Share this post


Link to post
Share on other sites

Jsutton6,

The massive migration of mature baitfish is the reason every predator in the river is focused on "minnows" not crawdads. Although I fish the native bait a little, I prefer store bought shiners because they stand out. As the weather cools down the baitfish virtually disappear, so I guess they go back down river into deeper water. I technically fish the upper section of Kentucky Lake. I think most of the baitfish spend the winter down river in what would be called "the lake".

Now, that being said you might think the smallmouth would follow the bait and go down river into the lake, too. But that is not the case. There must be enough bait remaining to feed the smallmouth population and the current remains strong near Pickwick Dam. The smallmouth, especially the big girls, stay put.

Another aspect that may help hold big bass is the proximity of preferred breeding grounds. The fast current combined with vast pebble flats is ideal for the smallmouth spawn. They can spend their time in deeper water near these flats throughout the winter. That's why I fish deep, around structure all fall and winter.

Share this post


Link to post
Share on other sites

Right now I think the smallmouth bite is going on up here in Illinois. The Morning temps are in the 40s-50s but daytime temps are 60s-70s and the water is in about 55-60 something. THey should be pretty active now right? I'm scared to use jerkbaits or crankbaits because the river is REALLLLY shallow and has a bunch of rocks. I'll try topwater next time i go cause ive yet to catch a smallmouth I'll also try some shad or something.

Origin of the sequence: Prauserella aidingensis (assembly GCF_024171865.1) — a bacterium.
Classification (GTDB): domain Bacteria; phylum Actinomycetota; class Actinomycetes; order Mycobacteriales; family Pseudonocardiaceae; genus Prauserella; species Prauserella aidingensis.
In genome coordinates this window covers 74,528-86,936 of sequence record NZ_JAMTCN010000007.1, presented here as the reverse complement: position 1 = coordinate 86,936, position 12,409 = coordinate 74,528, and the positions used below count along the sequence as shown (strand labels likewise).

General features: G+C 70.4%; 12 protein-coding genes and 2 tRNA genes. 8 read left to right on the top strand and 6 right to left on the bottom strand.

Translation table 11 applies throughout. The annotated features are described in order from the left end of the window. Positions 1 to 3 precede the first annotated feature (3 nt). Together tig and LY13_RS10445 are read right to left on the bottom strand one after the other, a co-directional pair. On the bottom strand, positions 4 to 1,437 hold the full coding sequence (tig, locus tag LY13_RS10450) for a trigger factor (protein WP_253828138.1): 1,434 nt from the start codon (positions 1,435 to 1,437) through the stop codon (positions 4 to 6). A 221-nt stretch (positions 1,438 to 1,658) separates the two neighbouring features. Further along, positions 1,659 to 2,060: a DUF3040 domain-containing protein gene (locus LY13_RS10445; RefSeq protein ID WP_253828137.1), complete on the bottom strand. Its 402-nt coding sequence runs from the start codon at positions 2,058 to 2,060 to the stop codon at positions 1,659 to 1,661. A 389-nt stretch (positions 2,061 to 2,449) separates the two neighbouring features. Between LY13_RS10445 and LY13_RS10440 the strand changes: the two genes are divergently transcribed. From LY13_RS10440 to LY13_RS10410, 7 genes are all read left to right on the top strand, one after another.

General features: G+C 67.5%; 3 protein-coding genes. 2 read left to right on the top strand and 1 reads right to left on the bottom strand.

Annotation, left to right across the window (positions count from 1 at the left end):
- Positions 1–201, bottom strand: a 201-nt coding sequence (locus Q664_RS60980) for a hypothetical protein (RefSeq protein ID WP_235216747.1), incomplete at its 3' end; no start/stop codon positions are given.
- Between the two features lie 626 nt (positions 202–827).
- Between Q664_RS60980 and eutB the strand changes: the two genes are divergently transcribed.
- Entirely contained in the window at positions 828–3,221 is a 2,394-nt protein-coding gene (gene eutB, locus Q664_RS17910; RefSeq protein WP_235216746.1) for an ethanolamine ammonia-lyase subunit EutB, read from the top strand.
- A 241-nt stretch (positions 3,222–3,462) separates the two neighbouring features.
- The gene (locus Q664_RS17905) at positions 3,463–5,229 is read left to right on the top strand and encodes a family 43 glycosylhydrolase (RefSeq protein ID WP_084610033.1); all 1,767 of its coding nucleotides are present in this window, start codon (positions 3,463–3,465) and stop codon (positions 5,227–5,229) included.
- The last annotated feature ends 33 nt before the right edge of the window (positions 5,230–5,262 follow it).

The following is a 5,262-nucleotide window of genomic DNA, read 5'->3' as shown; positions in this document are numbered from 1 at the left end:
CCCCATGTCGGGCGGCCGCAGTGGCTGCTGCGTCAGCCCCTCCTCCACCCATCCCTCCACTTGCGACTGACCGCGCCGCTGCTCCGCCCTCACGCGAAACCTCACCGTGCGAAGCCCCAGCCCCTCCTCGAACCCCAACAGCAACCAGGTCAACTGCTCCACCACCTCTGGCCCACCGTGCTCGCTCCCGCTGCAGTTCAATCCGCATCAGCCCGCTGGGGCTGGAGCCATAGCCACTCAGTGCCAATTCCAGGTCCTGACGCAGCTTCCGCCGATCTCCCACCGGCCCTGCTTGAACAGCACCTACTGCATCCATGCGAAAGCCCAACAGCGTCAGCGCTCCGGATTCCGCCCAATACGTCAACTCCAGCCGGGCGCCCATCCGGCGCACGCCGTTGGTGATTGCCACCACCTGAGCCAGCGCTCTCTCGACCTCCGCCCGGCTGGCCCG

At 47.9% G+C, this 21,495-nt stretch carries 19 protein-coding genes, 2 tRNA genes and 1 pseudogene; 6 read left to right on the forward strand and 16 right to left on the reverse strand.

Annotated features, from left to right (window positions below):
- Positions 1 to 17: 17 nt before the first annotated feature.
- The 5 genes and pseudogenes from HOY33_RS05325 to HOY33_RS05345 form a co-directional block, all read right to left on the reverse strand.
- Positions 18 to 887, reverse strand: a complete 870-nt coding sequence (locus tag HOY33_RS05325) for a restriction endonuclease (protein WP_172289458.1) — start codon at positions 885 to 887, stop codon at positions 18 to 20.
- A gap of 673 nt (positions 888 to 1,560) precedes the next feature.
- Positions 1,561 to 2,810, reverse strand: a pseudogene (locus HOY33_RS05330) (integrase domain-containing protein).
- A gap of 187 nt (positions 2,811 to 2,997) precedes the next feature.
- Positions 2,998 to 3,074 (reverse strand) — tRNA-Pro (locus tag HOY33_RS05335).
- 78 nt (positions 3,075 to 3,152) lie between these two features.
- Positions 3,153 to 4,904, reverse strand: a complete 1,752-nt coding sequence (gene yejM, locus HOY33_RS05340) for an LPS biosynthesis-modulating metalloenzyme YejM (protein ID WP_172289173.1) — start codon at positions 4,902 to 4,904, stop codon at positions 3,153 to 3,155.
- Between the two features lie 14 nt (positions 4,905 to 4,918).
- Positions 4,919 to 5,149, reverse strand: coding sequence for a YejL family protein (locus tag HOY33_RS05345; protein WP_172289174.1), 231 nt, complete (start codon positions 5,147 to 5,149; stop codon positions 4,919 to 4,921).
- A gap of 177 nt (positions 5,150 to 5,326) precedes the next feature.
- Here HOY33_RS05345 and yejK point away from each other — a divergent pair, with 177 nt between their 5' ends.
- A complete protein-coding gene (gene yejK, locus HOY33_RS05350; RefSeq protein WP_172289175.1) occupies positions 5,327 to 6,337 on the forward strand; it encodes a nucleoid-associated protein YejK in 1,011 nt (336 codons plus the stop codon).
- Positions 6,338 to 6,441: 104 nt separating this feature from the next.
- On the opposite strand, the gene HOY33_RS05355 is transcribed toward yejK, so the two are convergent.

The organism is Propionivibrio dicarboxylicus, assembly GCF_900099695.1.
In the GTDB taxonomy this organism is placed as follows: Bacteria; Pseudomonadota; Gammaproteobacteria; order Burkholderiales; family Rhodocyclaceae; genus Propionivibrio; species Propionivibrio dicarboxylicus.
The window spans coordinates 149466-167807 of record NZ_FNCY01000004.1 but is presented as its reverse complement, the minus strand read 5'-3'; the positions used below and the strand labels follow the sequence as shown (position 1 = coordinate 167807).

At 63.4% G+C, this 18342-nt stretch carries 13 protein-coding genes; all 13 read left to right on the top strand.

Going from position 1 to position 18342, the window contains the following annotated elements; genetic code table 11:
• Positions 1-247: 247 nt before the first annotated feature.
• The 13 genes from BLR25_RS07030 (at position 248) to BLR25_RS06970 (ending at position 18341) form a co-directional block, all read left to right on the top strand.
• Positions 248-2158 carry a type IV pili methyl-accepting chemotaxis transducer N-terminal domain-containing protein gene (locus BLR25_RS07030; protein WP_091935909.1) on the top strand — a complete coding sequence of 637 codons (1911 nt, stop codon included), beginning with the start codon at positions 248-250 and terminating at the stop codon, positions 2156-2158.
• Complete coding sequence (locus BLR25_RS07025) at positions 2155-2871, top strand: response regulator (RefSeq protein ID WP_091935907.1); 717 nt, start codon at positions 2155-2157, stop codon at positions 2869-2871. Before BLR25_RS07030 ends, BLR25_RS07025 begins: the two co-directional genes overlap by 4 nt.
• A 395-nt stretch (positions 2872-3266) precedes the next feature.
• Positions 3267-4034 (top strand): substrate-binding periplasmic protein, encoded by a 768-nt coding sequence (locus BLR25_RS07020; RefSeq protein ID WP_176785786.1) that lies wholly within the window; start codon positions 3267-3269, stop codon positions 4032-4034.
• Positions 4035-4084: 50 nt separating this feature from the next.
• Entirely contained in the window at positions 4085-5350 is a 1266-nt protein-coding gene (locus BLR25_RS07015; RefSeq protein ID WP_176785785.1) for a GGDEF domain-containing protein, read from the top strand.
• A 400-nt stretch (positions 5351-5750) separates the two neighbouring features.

Share this post


Link to post
Share on other sites

jsutton if you are talking about the st.joe river, the smallies arent feeding on shad, try using shiners or fatheads. also use nightcrawlers, you may also get some dandy walleye

Share this post


Link to post
Share on other sites

Then there is the downside: Although the TVA must maintain a minimum channel depth for commercial barge traffic and an adequate release schedule for power generation, that does not mean they have to provide water for recreational fishing.

Last weekend the system produced an average of only 8,000 cfs with release in the afternoon and early evening. As a result, I didn't get to fish. Inadequate water means no fishing. We have a "0%" chance of precipitation in the region this week. It looks like next weekend will be another football/ NASCAR weekend.

Share this post


Link to post
Share on other sites

RW If you are fishing live shiners in 3- 4 feet of water with rocky to boulder bottoms how would you rig for that.  I was thinking a drop shot type rig with a lighter weight just to keep the line vertical and a float or bobber to keep the bait off the bottom.  Hmmm? I got it on the #6 Octopus and split shot, light line trip.  But seems like it would be snag central around here.

Share this post


Link to post
Share on other sites

Also I was talking to the DNR guy up here and he said they have had a lot of trouble keeping the walleye and hybrids in the resovoir when they drop to winter pool. He seemed to think they go down with the river and flush out. So would the river below the dam be better fishing than above the res? At least during the drop?

PS Whos your fav. Nascar driver?  I hope J Johnson gets the champ spot this year.  But thats just me.

Share this post


Link to post
Share on other sites

Jsutton6,

I think a bobber might work, but I find the bigger bass very close to the bottom on the Tennessee River. Believe me, I get hung a lot. Fishing the river below the dam is far more productive around here than fishing on the lake for smallmouth bass. That would not be the case for largemouth.

My driver is Kevin Harvick, but I like #20 and hope Tony Stewart wins the Nextel Cup Championship.

Share this post


Link to post
Share on other sites